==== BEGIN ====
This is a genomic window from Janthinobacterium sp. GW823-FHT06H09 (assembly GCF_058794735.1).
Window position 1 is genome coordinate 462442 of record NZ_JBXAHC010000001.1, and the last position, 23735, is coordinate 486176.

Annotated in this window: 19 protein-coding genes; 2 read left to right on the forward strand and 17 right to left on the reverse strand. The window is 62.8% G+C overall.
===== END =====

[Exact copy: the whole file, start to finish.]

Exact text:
This is a genomic window from Janthinobacterium sp. GW823-FHT06H09 (assembly GCF_058794735.1).
Window position 1 is genome coordinate 462442 of record NZ_JBXAHC010000001.1, and the last position, 23735, is coordinate 486176.

Annotated in this window: 19 protein-coding genes; 2 read left to right on the forward strand and 17 right to left on the reverse strand. The window is 62.8% G+C overall.